COHEN, GUSTAVE (1879–1958), Belgian historian of medieval French literature and theater. Cohen studied at Brussels, Liège, and Lyons, and received his doctorate from the Sorbonne. He taught at Leipzig (1906–09), was professor of French language and literature at Amsterdam (1912–19), and in 1932 was appointed professor of the history of medieval French literature at the Sorbonne. After the fall of France in 1940, Cohen fled to the United States. In 1941 he was appointed visiting professor at Yale, and in the following year he became dean of the Faculty of Letters of the Ecole Libre des Hautes Etudes which he had founded in New York. After the liberation of France in 1944, Cohen resumed his chair at the Sorbonne. Among the many honors bestowed on him was that of laureate of the Académie Française (1921) and laureate of the Académie des Inscriptions et Belles Lettres. Cohen's most important works are the Histoire de la mise en scène dans le théâtre religieux du moyen-âge (1906) and La comédie latine en France au xiie siècle (1931). He founded and led a group called the "Théophiliens," which presented medieval plays. Cohen was decorated for military service in World War i. He was a convert to Catholicism.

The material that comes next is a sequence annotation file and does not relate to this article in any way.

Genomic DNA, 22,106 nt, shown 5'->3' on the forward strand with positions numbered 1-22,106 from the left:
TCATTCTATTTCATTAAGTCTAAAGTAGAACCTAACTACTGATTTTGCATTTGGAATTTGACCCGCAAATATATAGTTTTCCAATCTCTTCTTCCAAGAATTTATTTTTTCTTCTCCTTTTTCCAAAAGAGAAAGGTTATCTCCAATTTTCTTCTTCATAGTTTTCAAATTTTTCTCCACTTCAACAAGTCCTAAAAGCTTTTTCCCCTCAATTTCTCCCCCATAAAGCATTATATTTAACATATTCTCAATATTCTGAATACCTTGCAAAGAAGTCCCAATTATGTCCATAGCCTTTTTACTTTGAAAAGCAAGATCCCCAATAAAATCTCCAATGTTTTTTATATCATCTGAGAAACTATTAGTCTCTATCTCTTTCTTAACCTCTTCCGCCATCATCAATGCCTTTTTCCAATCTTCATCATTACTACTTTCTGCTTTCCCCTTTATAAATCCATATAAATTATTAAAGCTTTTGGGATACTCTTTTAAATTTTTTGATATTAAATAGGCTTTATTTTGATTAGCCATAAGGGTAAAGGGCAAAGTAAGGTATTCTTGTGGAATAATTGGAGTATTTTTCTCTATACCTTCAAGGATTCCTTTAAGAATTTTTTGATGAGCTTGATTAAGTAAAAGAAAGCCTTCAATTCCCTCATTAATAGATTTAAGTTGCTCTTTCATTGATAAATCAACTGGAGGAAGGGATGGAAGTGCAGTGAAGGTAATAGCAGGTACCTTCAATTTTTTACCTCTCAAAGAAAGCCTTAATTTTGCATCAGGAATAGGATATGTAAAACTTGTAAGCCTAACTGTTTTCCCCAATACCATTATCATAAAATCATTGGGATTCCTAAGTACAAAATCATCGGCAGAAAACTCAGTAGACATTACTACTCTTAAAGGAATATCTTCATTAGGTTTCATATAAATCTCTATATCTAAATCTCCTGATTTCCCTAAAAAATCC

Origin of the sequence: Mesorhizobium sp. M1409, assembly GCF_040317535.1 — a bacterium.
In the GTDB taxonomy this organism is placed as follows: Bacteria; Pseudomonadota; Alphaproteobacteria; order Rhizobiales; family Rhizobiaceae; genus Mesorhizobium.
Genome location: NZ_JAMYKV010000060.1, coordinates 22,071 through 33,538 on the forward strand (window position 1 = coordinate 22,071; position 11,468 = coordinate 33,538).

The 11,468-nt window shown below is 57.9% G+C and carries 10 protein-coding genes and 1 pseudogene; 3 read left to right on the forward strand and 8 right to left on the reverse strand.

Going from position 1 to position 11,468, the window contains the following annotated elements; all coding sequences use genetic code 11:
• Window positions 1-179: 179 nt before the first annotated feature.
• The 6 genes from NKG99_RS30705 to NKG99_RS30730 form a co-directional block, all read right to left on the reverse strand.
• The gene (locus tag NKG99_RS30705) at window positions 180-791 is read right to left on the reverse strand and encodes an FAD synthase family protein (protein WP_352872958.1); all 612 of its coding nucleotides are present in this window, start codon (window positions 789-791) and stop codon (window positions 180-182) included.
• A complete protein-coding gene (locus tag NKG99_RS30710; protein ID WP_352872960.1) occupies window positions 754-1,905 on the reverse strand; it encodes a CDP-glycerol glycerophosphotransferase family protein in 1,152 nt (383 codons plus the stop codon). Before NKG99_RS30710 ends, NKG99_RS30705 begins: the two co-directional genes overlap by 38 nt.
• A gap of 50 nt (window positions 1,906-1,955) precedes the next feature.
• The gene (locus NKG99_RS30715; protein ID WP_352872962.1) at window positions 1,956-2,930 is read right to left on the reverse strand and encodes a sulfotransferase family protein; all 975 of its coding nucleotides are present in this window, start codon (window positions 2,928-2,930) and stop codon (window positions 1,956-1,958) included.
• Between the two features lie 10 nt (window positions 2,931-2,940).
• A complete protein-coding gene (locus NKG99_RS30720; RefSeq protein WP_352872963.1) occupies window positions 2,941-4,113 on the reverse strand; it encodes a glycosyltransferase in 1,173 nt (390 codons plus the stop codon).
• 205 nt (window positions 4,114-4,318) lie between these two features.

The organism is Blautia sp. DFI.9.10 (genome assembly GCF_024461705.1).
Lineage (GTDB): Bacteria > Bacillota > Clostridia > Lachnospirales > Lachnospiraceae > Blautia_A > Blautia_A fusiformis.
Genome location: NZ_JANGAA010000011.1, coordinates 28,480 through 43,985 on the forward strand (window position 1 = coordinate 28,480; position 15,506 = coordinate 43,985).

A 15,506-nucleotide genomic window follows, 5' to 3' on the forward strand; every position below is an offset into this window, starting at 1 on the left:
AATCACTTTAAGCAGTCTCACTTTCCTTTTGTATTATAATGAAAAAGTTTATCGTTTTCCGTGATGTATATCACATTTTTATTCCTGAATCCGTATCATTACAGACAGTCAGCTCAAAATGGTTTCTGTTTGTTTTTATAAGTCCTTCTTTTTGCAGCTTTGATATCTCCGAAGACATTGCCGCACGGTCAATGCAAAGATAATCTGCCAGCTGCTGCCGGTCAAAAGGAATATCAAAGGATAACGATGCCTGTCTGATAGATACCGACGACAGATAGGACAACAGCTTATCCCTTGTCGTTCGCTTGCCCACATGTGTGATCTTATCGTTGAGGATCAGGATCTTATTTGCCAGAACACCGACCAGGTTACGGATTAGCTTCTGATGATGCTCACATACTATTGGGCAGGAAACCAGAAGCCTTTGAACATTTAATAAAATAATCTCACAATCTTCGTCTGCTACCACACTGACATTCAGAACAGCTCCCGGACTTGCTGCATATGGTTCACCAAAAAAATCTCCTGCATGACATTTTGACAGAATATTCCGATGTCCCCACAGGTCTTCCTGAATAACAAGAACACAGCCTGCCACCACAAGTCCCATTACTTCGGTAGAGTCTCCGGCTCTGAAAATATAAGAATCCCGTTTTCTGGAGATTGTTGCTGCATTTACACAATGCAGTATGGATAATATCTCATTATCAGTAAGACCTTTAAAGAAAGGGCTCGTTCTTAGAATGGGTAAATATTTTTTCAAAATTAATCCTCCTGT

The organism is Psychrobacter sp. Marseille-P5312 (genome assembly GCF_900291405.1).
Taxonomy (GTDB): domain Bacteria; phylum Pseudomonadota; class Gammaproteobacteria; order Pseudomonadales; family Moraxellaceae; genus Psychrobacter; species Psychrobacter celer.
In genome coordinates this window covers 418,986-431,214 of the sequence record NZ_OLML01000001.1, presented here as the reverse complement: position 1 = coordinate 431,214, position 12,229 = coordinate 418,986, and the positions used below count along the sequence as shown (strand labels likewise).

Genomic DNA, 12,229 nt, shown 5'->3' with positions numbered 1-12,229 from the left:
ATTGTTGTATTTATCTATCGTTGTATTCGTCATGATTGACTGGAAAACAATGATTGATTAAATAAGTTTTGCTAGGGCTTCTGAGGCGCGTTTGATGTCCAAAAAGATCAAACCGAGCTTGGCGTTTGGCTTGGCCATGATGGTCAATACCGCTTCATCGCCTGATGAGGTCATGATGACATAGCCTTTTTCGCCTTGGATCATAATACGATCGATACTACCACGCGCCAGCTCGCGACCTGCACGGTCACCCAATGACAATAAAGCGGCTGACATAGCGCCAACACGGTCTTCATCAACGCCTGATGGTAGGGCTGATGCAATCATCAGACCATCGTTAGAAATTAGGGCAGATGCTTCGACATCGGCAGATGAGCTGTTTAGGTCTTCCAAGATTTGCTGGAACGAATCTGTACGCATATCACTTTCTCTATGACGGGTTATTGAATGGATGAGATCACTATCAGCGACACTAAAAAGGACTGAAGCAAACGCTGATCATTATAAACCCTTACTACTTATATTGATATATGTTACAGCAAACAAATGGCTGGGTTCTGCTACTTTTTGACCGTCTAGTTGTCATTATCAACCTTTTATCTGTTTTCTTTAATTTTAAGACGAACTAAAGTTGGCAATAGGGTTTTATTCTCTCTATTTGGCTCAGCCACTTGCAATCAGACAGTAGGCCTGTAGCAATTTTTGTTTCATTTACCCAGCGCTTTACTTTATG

Publications of the Modern Language Association, 75 (1960), Supplement p. 132; Mélanges … Gustave Cohen (1950), 13.
[Howard L. Adelson]